NOTE #1: On some applications the ground for the heater control circuit is supplied through contact with the vehicle frame, while on many others, this ground is supplied by the PCM. Consult the manual on the correct procedure (KOER/KOEO) to establish the ground.

NOTE #2: Be sure to route, and secure all wiring away from hot exhaust components. Heat damage to oxygen sensor control circuits is a common cause of a variety of oxygen sensor related codes, so place all wiring out of harm’s way.

Step 5

Since the affected oxygen sensor(s) form part of the circuit, be sure to test the internal resistance of each affected sensor as well, and replace those that do not comply with the manufacturer’s specifications.

NOTE #1: On some applications, it might be easier to test the sensors if they are removed from the vehicle. Whatever the case may be though, it is always wise to remove oxygen sensors from the vehicle to be able to inspect them for signs of contamination, or the presence of harmful deposits such as carbon. Be aware that if contamination or excessive carbon build-up is found such sensors cannot be cleaned or restored reliably. The only reliable remedy is replacement of the sensor(s).

NOTE #2: If evidence of contamination or carbon build-up is found, there is little point in replacing the sensors without correcting the underlying cause of the contamination or build-up. However, on applications that are known for their excessively high oil consumption rates, the only way to mitigate the frequency with which oxygen sensor related codes occur, is to replace the oxygen sensors more frequently, i.e., before oil contamination reaches the point where it destroys the oxygen sensors.

Step 6

After repairs to wiring, or sensor replacement(s) is complete, clear the code, and operate the vehicle in closed loop operation for at least one complete drive cycle to see if the code returns. If the code returns, it is likely as the resulted an intermittent fault.

Intermittent faults can sometimes be extremely challenging and time-consuming to find and repair, and in some cases, the fault may have to be allowed to worsen before an accurate diagnosis and definitive repair can be made.

Codes Related to P1133

  • P1134“HO2S Transition Time Ratio Sensor 1”, which code relates to the average amount of switches an upstream oxygen sensor makes from registering rich-to-lean-to-rich running conditions during the time the sensor is monitored. Note however that some manufacturers have assigned codes other than P1134 to this definition. Always consult the manual for the application being worked on for detailed information on the definitions of codes that affect that application.

Note also that some manufacturers have assigned definitions to code P1133 that do not relate to the number of times an oxygen sensor switches. Below are some examples-

  • Daewoo – AT FUEL SOLENOID MALFUNCTION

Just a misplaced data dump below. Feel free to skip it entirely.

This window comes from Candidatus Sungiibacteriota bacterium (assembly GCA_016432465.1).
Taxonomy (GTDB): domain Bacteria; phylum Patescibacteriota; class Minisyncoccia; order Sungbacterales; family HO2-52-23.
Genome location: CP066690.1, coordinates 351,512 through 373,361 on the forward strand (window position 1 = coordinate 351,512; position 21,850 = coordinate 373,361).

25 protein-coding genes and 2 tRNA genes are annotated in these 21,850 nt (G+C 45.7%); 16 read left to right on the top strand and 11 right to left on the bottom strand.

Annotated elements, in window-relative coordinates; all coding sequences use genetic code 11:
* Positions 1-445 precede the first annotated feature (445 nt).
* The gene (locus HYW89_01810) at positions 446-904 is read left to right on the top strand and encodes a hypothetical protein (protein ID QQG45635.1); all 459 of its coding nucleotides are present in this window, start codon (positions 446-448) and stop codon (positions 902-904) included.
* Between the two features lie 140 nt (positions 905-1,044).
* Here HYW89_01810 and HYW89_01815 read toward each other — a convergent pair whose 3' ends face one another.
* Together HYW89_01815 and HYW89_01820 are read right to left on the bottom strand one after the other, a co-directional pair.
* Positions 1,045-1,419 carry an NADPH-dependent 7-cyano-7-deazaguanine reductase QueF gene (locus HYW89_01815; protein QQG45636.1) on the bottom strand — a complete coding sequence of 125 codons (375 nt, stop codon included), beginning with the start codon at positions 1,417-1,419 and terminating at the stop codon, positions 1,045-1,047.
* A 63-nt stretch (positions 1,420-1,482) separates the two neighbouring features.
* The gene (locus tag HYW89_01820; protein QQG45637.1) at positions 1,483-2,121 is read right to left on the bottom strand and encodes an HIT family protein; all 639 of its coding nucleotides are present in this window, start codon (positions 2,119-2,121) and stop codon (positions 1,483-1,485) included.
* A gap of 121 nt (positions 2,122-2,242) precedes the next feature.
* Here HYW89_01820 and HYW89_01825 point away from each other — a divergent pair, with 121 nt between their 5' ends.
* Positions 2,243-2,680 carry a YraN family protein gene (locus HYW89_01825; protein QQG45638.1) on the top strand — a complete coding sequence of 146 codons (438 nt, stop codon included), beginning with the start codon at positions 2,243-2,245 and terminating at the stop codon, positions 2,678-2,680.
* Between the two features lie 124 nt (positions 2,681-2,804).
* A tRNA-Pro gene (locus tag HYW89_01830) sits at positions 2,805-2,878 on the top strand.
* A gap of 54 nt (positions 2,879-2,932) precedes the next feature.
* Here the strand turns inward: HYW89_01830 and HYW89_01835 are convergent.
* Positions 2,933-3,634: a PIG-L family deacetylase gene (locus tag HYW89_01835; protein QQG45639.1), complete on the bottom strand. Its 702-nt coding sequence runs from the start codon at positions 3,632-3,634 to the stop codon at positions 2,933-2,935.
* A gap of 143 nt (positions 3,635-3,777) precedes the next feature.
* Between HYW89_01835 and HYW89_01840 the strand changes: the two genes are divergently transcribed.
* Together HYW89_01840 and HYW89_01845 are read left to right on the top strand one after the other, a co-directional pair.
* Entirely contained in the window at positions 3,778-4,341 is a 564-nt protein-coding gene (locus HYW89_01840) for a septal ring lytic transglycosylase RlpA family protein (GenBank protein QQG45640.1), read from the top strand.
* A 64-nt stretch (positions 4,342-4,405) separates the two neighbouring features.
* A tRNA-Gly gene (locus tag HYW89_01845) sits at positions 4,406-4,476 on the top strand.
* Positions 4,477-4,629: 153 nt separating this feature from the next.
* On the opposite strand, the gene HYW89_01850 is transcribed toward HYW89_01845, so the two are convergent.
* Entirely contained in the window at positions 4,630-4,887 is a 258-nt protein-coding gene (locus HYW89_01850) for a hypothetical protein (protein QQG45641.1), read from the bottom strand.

• Fiat – Oxygen sensor B1-S1
  • Lexus – Air/Fuel Ratio Sensor Circuit Response Malfunction (Bank 1 Sensor 1)
  • Mercedes – Bank 1 Fuel Control Shifted Lean (FAOSC)
  • Mercury / Oldsmobile/ Lincoln / Jaguar – Bank 1 Fuel Control Shifted Lean
  • Saab – O2S Circuit Low Voltage Sensor 1
  • Scion – Air/Fuel Sensor Circuit Response (Bank 1 Sensor 1)
  • Toyota – Air/Fuel Sensor Circuit Response Malfunction
  • Volkswagen /Audi / Volvo – O2 Sensor Heating Circuit Bank 1 + 2 – Sensor1 Electrical Malfunction

Other Manufacturer Specific Definitions for P1133

Bank 1 Fuel Control Shifted Lean (Ford)
HO2S Insufficient Switching Bank 1 Sensor 1 (GM)
Heated oxygen sensor (H02S) – LH front- response malfunction (Toyota)
Heated oxygen sensor (HO2S) heater control - circuit low (Volkswagen)
Heated oxygen sensor (HO2S) - RH front - insufficient switching (Acura)
Heated oxygen sensor (HO2S) 1, Bank 1 & 2 - heater control - circuit low (Audi)
Heated oxygen sensor (H02S) 1 -insufficient switching (Buick)
Heated oxygen sensor (H02S) 1, bank 1insufficient switching (Cadillac)
Heated oxygen sensor (H02S) 1, bank 1 insufficient switching (Chevrolet)
ECT Sensor Circuit Interm Low Voltage (Dodge)
Heated oxygen sensor (HO2S) - RH front - insufficient switching (Honda)
Heated oxygen sensor (H02S) 1, bank 1 insufficient switching (Hummer)
Heated oxygen sensor (HO2S) - RH front (6 cyl) - insufficient switching (Isuzu)
Heated oxygen sensor (H02S) – LH front- response malfunction (Lexus)
Bank 1 Fuel Control Shifted Lean (Lincoln)
Fuel trim (FT) lean mixture – bank 1 (Mazda)
Bank 1 Fuel Control Shifted Lean (Mercury)
Heated oxygen sensor (H02S) 1, bank 1insufficient switching (Oldsmobile)
Oxygen sensor (02S)/heated oxygen sensor(H02S) 1, bank 1 -insufficient switching (Pontiac)
Heated oxygen sensor (H02S) 1, bank 1 – insufficient switching (Saab)
Oxygen sensor (02S)/heated oxygen sensor(H02S) 1, bank 1 -insufficient switching (Saturn)
Air/Fuel Ratio Sensor Circuit Response Malfunction Bank 1 Sensor 1 (Scion)
Heated oxygen sensor (H02S) 1 – voltage high (Subaru)
HO2S11 Too Few Transitions (Suzuki)
Heated oxygen sensor (H02S) 1, bank 1 –   no signal (Volvo)